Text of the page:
It’s a tribute to the great leadership of people like Lian Bell and other people that it actually was sustained. It’s so easy to go viral for 48 hours, but it developed into something really fundamental, and something that has changed Irish theatre forever. That’s a tribute both to the need and to their leadership.
Ramona: Are there any particular Irish women writers you’re excited about right now?
Garry: There’s an early career playwright from the west of Ireland called Meadhbh McHugh whose play Druid premiered last year. Another particular to Druid is named Nancy Harris, who’s under commission at the moment.
Ramona: Do you have any advice for early career artists struggling to make work in a fractured political climate?
Garry: I grew up in the 1960s and 70s in a privileged position; I had a university education, and I took things for granted, in a way that things like Waking the Feminists have had to wake me up about. I may have thought differently last year, but the fact is that all of the old battles are going to have to be fought again and won again. We can take nothing for granted, and I thought we could. I thought things were just going to get better—maybe marginally, maybe too slowly—and that the worldview that I had was shared by others. With what’s happened recently, it’s clear that it is not. Common liberal values which have informed Western life since the time of the Renaissance are quite literally under threat. And I don’t for a second underestimate that threat.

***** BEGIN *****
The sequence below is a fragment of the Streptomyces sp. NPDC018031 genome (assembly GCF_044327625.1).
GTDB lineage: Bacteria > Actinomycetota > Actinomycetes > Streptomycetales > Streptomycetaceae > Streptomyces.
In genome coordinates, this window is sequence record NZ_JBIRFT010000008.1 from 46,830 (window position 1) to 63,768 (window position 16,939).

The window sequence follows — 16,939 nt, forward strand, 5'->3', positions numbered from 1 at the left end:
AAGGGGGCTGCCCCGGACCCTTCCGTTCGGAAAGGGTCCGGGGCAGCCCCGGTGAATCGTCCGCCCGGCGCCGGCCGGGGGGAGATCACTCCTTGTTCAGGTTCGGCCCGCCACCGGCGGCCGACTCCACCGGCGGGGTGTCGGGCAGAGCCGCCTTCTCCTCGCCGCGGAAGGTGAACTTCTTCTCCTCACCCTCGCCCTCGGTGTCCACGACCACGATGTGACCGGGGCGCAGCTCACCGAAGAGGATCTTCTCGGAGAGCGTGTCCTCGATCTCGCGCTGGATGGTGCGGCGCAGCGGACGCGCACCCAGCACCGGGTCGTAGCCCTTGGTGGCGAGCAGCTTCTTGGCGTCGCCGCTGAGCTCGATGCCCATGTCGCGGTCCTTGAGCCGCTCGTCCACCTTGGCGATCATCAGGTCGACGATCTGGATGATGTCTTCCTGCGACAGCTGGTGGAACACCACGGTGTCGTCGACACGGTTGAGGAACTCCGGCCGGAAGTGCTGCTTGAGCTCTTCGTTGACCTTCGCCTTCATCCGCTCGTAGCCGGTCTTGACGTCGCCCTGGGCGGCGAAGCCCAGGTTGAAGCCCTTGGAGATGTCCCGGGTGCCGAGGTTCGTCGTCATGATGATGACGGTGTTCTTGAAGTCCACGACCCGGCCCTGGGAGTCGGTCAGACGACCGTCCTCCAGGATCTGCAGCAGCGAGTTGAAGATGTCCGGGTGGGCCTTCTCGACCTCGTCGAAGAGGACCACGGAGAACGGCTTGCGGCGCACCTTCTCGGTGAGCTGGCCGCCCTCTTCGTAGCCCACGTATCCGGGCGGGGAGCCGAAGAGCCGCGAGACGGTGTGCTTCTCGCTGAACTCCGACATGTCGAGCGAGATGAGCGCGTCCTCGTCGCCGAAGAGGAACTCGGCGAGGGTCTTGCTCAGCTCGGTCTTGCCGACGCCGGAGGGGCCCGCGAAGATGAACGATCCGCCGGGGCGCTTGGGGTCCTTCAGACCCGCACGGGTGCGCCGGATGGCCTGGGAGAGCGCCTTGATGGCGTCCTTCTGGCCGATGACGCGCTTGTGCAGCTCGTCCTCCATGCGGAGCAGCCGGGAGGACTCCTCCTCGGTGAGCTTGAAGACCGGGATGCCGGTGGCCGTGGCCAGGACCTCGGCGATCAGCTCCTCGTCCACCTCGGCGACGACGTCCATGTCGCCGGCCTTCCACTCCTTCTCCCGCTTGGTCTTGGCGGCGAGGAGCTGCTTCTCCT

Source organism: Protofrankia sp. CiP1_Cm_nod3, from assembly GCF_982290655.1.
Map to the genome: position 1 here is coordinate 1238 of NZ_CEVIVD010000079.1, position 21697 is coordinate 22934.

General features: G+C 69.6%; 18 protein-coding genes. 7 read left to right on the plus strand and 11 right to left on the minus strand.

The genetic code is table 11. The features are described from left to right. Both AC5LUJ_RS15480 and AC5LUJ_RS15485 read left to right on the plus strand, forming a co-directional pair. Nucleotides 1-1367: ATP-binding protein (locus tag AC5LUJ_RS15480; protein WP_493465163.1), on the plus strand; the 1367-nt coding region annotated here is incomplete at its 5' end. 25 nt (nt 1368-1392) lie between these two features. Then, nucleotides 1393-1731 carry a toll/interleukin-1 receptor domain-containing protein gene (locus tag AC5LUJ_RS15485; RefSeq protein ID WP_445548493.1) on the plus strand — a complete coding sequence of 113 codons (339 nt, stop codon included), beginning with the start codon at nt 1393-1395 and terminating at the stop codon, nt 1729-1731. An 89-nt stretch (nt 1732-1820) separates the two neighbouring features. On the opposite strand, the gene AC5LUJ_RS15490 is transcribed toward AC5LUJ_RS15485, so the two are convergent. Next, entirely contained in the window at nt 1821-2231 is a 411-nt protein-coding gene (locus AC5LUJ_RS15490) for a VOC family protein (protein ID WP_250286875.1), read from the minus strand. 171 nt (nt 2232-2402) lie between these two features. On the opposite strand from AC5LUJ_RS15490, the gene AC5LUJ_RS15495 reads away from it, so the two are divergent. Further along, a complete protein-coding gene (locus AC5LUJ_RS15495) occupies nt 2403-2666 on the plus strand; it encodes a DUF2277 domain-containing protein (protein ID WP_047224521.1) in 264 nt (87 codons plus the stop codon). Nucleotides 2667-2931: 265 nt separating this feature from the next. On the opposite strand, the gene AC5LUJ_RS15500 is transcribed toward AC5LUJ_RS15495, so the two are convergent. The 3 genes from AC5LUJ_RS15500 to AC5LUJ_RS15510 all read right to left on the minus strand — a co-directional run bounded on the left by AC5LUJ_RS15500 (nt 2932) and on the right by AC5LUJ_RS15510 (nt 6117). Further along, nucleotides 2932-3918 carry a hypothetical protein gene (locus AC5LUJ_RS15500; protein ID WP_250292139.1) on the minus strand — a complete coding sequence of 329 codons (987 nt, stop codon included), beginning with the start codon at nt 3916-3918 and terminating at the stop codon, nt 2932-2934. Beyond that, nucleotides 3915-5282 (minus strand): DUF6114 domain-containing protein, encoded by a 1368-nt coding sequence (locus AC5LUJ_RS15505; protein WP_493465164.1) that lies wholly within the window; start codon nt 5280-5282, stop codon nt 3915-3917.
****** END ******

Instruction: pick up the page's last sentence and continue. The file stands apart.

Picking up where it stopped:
Ramona: Do you think we should be making overtly political art?
Garry: I wouldn’t know how to distinguish overtly political art—I think every act of theatre is political, and should be. It’s a civic action; it’s a group of people in a live situation, in a room together, doing something. Is theatre a way of response to what is happening around us? Absolutely yes, and if it isn’t, why are we doing it, why are we bothering? Do we have an obligation to reflect what’s happening? Yes. Can we affect what’s happening? Yes.
Ramona: Is there anything you’ve always wanted to be asked in an interview, but that no one’s asked yet?
Garry: How do you like your martinis? No, I’ve probably been asked every question under the sun. And I like my martinis bone dry.